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Hewlett Packard employees caught out in suspected Russian hack

Just prior to the HPE attack, Cozy Bear has been targeting Microsoft 365 accounts in various attempts to exfiltrate sensitive data.

US federal agencies warned hackers were targeting the business sector using malware that can lead to ransomware attacks - © AFP
US federal agencies warned hackers were targeting the business sector using malware that can lead to ransomware attacks - © AFP

Hewlett Packard Enterprise (HPE) has disclosed details about a suspected state-backed Russian hack, where cybercriminals broke into its cloud-based email system and extracted data from cybersecurity personnel and other employees.

HPE believes the hackers were from Cozy Bear, a unit of Russia’s SVR foreign intelligence service. Cozy Bear are classified by the U.S. federal government as an advanced persistent threat APT29.

Just prior to the HPE attack, Cozy Bear has been targeting Microsoft 365 accounts in various attempts to exfiltrate sensitive data, according to Bug Crowd.

The news around HPE’s hack continues to unfold, Ariel Parnes, former Head of the Israeli Intelligence Service Cyber Department, winner of the Israel Defense Prize for tech innovations in the cyber field, and COO and Co-Founder at Mitiga, the cloud and SaaS incident response leader, has explained to Digital Journal just what the implication of the attack are.

Parnes says that such an attack exposes weaknesses with cyber defence systems, and this is something all firms should learn from: “This recent security incident at Hewlett Packard Enterprise underscores the imperative for organizations to prioritize the collection and analysis of security logs.”

In terms of concrete measures, Parnes calls out: “Specifically, through the lens of unified audit logs within the M365 ecosystem, these logs are instrumental in providing insights into user activities and potential malicious actions. The importance of promptly detecting and responding to such incidents is highlighted by the HPE case, where unified audit logs were probably used in revealing unauthorized access to sensitive SharePoint files and manipulations within mailboxes.”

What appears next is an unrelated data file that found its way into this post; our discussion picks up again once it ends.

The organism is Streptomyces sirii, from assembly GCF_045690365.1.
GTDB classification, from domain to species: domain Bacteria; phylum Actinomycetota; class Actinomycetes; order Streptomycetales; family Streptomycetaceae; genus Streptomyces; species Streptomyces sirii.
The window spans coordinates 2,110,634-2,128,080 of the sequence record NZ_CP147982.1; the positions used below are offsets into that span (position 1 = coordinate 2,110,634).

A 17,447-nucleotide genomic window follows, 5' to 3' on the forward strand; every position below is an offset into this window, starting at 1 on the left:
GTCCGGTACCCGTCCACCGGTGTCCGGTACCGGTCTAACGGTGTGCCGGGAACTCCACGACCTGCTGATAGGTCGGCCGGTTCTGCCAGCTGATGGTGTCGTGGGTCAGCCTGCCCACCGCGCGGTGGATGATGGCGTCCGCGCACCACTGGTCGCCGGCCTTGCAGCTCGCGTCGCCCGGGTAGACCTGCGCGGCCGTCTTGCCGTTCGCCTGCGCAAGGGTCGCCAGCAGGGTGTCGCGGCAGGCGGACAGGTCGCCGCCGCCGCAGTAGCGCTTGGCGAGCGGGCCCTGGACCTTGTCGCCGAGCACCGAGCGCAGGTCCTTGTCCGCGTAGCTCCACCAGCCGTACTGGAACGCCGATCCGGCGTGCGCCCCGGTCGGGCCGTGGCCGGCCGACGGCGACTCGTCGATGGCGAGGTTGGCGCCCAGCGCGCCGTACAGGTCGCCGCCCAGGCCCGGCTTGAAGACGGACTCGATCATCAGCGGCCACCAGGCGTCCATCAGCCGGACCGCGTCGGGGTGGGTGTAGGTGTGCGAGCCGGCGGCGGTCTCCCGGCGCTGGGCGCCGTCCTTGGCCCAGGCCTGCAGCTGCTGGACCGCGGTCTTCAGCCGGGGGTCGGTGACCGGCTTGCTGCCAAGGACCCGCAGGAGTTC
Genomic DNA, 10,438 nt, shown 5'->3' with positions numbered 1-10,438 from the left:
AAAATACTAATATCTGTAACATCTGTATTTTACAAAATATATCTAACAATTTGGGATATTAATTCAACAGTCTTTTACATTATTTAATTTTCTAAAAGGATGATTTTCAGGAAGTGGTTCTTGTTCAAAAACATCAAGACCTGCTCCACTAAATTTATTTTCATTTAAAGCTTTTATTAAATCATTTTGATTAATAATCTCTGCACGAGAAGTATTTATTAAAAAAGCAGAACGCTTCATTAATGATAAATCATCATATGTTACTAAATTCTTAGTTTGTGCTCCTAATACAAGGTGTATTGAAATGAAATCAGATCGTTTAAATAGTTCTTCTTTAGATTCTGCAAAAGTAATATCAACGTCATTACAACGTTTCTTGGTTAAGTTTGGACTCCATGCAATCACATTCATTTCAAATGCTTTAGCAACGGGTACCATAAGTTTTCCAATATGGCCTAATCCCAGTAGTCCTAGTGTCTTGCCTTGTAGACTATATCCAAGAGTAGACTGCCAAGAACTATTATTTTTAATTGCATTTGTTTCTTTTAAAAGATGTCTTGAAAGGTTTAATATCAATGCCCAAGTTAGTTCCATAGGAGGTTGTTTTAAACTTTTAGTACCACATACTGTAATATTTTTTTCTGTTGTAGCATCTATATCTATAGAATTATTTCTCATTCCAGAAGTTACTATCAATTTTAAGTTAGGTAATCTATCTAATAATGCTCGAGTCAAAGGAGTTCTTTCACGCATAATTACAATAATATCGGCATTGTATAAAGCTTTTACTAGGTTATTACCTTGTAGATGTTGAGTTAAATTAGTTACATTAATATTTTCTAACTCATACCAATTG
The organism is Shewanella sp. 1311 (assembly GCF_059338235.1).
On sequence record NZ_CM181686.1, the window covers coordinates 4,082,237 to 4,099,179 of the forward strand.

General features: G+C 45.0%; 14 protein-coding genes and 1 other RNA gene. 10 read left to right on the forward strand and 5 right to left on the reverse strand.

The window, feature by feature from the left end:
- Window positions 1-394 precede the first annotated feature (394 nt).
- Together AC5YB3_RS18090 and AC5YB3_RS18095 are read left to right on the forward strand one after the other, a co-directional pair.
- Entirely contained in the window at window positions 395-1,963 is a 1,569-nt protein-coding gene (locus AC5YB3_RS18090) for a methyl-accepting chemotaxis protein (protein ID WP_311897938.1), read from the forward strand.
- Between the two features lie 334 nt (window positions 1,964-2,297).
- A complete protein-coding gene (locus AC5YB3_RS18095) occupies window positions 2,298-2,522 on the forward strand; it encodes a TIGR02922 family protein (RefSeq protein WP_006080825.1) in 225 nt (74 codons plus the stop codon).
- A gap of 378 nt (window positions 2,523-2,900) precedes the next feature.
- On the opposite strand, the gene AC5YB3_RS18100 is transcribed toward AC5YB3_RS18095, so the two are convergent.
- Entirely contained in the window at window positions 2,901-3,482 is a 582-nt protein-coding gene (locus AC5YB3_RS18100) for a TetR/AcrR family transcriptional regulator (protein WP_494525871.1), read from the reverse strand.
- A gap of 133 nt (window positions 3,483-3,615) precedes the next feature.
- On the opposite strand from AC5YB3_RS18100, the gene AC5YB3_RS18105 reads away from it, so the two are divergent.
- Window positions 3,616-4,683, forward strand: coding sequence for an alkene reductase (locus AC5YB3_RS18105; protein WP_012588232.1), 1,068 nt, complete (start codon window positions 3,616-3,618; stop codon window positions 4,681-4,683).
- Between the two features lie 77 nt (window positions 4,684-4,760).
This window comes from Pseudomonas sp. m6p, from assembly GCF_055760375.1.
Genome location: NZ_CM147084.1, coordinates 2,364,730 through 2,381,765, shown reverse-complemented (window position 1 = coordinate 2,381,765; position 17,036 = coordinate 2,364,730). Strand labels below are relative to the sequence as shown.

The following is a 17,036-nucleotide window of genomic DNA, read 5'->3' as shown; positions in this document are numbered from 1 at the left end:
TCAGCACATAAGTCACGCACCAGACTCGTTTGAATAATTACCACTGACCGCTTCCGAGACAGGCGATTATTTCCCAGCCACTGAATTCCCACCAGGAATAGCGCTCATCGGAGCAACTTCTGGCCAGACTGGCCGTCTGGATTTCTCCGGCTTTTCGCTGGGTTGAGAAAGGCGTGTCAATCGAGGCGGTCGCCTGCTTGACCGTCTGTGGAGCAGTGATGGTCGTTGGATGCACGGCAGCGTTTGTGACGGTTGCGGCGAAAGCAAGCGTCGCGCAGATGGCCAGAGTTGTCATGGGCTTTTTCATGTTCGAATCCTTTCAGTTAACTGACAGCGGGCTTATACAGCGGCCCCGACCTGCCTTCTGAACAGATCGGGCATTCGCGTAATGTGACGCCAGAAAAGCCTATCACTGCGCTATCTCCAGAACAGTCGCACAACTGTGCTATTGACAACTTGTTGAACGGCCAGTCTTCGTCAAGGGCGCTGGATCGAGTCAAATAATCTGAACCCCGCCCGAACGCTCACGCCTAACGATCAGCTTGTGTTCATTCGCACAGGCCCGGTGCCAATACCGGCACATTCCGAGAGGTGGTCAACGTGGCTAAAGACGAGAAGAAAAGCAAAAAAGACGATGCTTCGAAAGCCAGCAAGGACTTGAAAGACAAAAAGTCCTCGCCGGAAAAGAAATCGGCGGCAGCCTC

There is something important that all firms should practice: “Retaining these logs over an extended period equips organizations with the ability to retroactively investigate incidents, aiding in identifying the entry point and duration of a threat actor’s presence.”

This ties in with the specifics of the recent incident: “In the face of persistent Business Email Compromise (BEC) threats, the HPE incident and other significant M365 BEC instances, serves as a stark reminder that threat actors can infiltrate systems and operate undetected for an extended duration. Continuous BEC threat hunts, fuelled by the analysis of unified audit logs, empower organizations to proactively search for indicators of compromise, facilitating the discovery and neutralization of potential threats before they escalate.”

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Written By

Dr. Tim Sandle is Digital Journal's Editor-at-Large for science news. Tim specializes in science, technology, environmental, business, and health journalism. He is additionally a practising microbiologist; and an author. He is also interested in history, politics and current affairs.

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